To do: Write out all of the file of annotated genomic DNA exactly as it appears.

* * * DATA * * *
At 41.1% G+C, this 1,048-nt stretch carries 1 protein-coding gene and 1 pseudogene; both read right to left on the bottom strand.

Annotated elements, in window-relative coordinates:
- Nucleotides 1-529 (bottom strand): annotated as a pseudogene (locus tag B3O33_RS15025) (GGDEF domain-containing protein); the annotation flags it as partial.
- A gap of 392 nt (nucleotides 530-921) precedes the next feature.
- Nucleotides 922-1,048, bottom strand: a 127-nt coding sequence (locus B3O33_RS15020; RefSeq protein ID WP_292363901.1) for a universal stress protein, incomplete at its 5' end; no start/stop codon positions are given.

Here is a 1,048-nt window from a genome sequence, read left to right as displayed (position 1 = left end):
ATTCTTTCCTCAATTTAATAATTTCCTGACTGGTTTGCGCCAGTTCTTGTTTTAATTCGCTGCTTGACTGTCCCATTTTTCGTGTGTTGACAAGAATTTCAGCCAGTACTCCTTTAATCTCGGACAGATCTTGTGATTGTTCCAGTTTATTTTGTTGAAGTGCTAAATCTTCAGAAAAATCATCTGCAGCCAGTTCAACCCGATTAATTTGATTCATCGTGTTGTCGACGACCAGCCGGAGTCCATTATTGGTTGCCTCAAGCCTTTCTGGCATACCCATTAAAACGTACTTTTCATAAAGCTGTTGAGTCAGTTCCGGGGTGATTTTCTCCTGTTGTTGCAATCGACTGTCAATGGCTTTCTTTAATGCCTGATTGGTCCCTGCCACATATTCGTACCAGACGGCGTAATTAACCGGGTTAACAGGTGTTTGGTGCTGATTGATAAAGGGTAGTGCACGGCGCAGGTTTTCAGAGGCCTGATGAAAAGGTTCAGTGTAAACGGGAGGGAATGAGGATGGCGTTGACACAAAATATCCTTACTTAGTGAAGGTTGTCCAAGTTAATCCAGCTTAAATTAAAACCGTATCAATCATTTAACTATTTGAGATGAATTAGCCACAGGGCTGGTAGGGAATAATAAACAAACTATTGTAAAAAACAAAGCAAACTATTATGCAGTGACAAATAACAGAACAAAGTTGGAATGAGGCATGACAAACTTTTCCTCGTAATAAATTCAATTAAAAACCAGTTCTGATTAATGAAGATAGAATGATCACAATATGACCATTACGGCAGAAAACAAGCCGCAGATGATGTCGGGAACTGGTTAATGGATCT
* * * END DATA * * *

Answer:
At 41.1% G+C, this 1,048-nt stretch carries 1 protein-coding gene and 1 pseudogene; both read right to left on the bottom strand.

Annotated elements, in window-relative coordinates:
- Nucleotides 1-529 (bottom strand): annotated as a pseudogene (locus tag B3O33_RS15025) (GGDEF domain-containing protein); the annotation flags it as partial.
- A gap of 392 nt (nucleotides 530-921) precedes the next feature.
- Nucleotides 922-1,048, bottom strand: a 127-nt coding sequence (locus B3O33_RS15020; RefSeq protein ID WP_292363901.1) for a universal stress protein, incomplete at its 5' end; no start/stop codon positions are given.

Here is a 1,048-nt window from a genome sequence, read left to right as displayed (position 1 = left end):
ATTCTTTCCTCAATTTAATAATTTCCTGACTGGTTTGCGCCAGTTCTTGTTTTAATTCGCTGCTTGACTGTCCCATTTTTCGTGTGTTGACAAGAATTTCAGCCAGTACTCCTTTAATCTCGGACAGATCTTGTGATTGTTCCAGTTTATTTTGTTGAAGTGCTAAATCTTCAGAAAAATCATCTGCAGCCAGTTCAACCCGATTAATTTGATTCATCGTGTTGTCGACGACCAGCCGGAGTCCATTATTGGTTGCCTCAAGCCTTTCTGGCATACCCATTAAAACGTACTTTTCATAAAGCTGTTGAGTCAGTTCCGGGGTGATTTTCTCCTGTTGTTGCAATCGACTGTCAATGGCTTTCTTTAATGCCTGATTGGTCCCTGCCACATATTCGTACCAGACGGCGTAATTAACCGGGTTAACAGGTGTTTGGTGCTGATTGATAAAGGGTAGTGCACGGCGCAGGTTTTCAGAGGCCTGATGAAAAGGTTCAGTGTAAACGGGAGGGAATGAGGATGGCGTTGACACAAAATATCCTTACTTAGTGAAGGTTGTCCAAGTTAATCCAGCTTAAATTAAAACCGTATCAATCATTTAACTATTTGAGATGAATTAGCCACAGGGCTGGTAGGGAATAATAAACAAACTATTGTAAAAAACAAAGCAAACTATTATGCAGTGACAAATAACAGAACAAAGTTGGAATGAGGCATGACAAACTTTTCCTCGTAATAAATTCAATTAAAAACCAGTTCTGATTAATGAAGATAGAATGATCACAATATGACCATTACGGCAGAAAACAAGCCGCAGATGATGTCGGGAACTGGTTAATGGATCT